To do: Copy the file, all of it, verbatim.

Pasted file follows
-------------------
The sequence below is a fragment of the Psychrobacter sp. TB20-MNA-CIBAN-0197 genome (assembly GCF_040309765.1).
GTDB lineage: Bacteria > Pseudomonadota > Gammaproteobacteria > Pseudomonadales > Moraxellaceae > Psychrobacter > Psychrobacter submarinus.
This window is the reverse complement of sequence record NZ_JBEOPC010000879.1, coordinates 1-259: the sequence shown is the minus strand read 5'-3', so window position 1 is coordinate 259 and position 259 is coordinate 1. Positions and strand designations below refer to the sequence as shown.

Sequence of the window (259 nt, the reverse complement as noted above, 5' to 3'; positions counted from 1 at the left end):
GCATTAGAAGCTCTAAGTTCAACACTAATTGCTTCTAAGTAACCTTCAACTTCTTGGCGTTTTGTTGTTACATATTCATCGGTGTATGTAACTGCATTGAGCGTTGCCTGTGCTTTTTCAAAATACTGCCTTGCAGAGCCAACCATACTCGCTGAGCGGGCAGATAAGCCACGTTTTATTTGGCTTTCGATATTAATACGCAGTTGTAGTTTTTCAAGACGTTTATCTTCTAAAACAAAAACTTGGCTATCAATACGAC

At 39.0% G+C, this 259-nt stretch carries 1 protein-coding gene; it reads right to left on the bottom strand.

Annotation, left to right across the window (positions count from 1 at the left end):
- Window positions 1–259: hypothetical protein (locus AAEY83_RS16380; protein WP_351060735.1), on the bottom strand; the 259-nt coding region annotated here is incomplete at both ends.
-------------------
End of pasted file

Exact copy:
The sequence below is a fragment of the Psychrobacter sp. TB20-MNA-CIBAN-0197 genome (assembly GCF_040309765.1).
GTDB lineage: Bacteria > Pseudomonadota > Gammaproteobacteria > Pseudomonadales > Moraxellaceae > Psychrobacter > Psychrobacter submarinus.
This window is the reverse complement of sequence record NZ_JBEOPC010000879.1, coordinates 1-259: the sequence shown is the minus strand read 5'-3', so window position 1 is coordinate 259 and position 259 is coordinate 1. Positions and strand designations below refer to the sequence as shown.

Sequence of the window (259 nt, the reverse complement as noted above, 5' to 3'; positions counted from 1 at the left end):
GCATTAGAAGCTCTAAGTTCAACACTAATTGCTTCTAAGTAACCTTCAACTTCTTGGCGTTTTGTTGTTACATATTCATCGGTGTATGTAACTGCATTGAGCGTTGCCTGTGCTTTTTCAAAATACTGCCTTGCAGAGCCAACCATACTCGCTGAGCGGGCAGATAAGCCACGTTTTATTTGGCTTTCGATATTAATACGCAGTTGTAGTTTTTCAAGACGTTTATCTTCTAAAACAAAAACTTGGCTATCAATACGAC

At 39.0% G+C, this 259-nt stretch carries 1 protein-coding gene; it reads right to left on the bottom strand.

Annotation, left to right across the window (positions count from 1 at the left end):
- Window positions 1–259: hypothetical protein (locus AAEY83_RS16380; protein WP_351060735.1), on the bottom strand; the 259-nt coding region annotated here is incomplete at both ends.